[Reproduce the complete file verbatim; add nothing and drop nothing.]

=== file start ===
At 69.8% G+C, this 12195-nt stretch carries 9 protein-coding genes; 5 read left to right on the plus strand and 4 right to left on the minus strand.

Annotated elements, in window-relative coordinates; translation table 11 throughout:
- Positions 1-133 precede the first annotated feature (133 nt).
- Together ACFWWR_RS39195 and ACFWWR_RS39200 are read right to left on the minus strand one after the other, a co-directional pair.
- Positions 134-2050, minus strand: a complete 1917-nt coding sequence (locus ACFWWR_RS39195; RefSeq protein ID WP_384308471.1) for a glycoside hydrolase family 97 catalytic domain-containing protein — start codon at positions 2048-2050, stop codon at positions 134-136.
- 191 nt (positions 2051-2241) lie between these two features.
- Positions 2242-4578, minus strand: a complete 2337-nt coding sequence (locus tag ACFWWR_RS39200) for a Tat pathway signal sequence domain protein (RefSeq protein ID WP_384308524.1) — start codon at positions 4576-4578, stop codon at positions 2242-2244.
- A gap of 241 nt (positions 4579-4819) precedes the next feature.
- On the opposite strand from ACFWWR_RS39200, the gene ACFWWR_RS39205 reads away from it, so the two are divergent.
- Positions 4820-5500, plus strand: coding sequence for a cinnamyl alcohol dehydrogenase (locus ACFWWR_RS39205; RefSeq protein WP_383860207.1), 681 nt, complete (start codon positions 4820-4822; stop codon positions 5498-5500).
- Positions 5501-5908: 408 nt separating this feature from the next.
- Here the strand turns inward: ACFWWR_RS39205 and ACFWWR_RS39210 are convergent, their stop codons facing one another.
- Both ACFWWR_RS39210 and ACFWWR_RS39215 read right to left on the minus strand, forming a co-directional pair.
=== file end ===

At 69.8% G+C, this 12195-nt stretch carries 9 protein-coding genes; 5 read left to right on the plus strand and 4 right to left on the minus strand.

Annotated elements, in window-relative coordinates; translation table 11 throughout:
- Positions 1-133 precede the first annotated feature (133 nt).
- Together ACFWWR_RS39195 and ACFWWR_RS39200 are read right to left on the minus strand one after the other, a co-directional pair.
- Positions 134-2050, minus strand: a complete 1917-nt coding sequence (locus ACFWWR_RS39195; RefSeq protein ID WP_384308471.1) for a glycoside hydrolase family 97 catalytic domain-containing protein — start codon at positions 2048-2050, stop codon at positions 134-136.
- 191 nt (positions 2051-2241) lie between these two features.
- Positions 2242-4578, minus strand: a complete 2337-nt coding sequence (locus tag ACFWWR_RS39200) for a Tat pathway signal sequence domain protein (RefSeq protein ID WP_384308524.1) — start codon at positions 4576-4578, stop codon at positions 2242-2244.
- A gap of 241 nt (positions 4579-4819) precedes the next feature.
- On the opposite strand from ACFWWR_RS39200, the gene ACFWWR_RS39205 reads away from it, so the two are divergent.
- Positions 4820-5500, plus strand: coding sequence for a cinnamyl alcohol dehydrogenase (locus ACFWWR_RS39205; RefSeq protein WP_383860207.1), 681 nt, complete (start codon positions 4820-4822; stop codon positions 5498-5500).
- Positions 5501-5908: 408 nt separating this feature from the next.
- Here the strand turns inward: ACFWWR_RS39205 and ACFWWR_RS39210 are convergent, their stop codons facing one another.
- Both ACFWWR_RS39210 and ACFWWR_RS39215 read right to left on the minus strand, forming a co-directional pair.